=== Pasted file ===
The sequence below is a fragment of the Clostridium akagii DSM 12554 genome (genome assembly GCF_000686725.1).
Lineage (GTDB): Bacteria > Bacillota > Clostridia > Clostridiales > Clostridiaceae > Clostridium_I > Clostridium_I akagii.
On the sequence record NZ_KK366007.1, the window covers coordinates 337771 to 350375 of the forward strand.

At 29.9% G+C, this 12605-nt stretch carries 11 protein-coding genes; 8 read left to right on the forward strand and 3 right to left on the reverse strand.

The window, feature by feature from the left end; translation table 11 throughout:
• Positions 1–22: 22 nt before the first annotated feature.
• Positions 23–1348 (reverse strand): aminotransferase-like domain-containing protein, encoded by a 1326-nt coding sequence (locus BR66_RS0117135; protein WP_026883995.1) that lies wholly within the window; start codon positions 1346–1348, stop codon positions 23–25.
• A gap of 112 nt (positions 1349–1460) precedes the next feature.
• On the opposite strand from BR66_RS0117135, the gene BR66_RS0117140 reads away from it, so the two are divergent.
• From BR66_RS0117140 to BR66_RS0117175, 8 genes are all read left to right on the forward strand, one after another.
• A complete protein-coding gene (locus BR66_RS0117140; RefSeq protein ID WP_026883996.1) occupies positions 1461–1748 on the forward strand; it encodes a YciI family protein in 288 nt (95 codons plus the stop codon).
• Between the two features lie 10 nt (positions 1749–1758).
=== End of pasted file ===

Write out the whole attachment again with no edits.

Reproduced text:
The sequence below is a fragment of the Clostridium akagii DSM 12554 genome (genome assembly GCF_000686725.1).
Lineage (GTDB): Bacteria > Bacillota > Clostridia > Clostridiales > Clostridiaceae > Clostridium_I > Clostridium_I akagii.
On the sequence record NZ_KK366007.1, the window covers coordinates 337771 to 350375 of the forward strand.

At 29.9% G+C, this 12605-nt stretch carries 11 protein-coding genes; 8 read left to right on the forward strand and 3 right to left on the reverse strand.

The window, feature by feature from the left end; translation table 11 throughout:
• Positions 1–22: 22 nt before the first annotated feature.
• Positions 23–1348 (reverse strand): aminotransferase-like domain-containing protein, encoded by a 1326-nt coding sequence (locus BR66_RS0117135; protein WP_026883995.1) that lies wholly within the window; start codon positions 1346–1348, stop codon positions 23–25.
• A gap of 112 nt (positions 1349–1460) precedes the next feature.
• On the opposite strand from BR66_RS0117135, the gene BR66_RS0117140 reads away from it, so the two are divergent.
• From BR66_RS0117140 to BR66_RS0117175, 8 genes are all read left to right on the forward strand, one after another.
• A complete protein-coding gene (locus BR66_RS0117140; RefSeq protein ID WP_026883996.1) occupies positions 1461–1748 on the forward strand; it encodes a YciI family protein in 288 nt (95 codons plus the stop codon).
• Between the two features lie 10 nt (positions 1749–1758).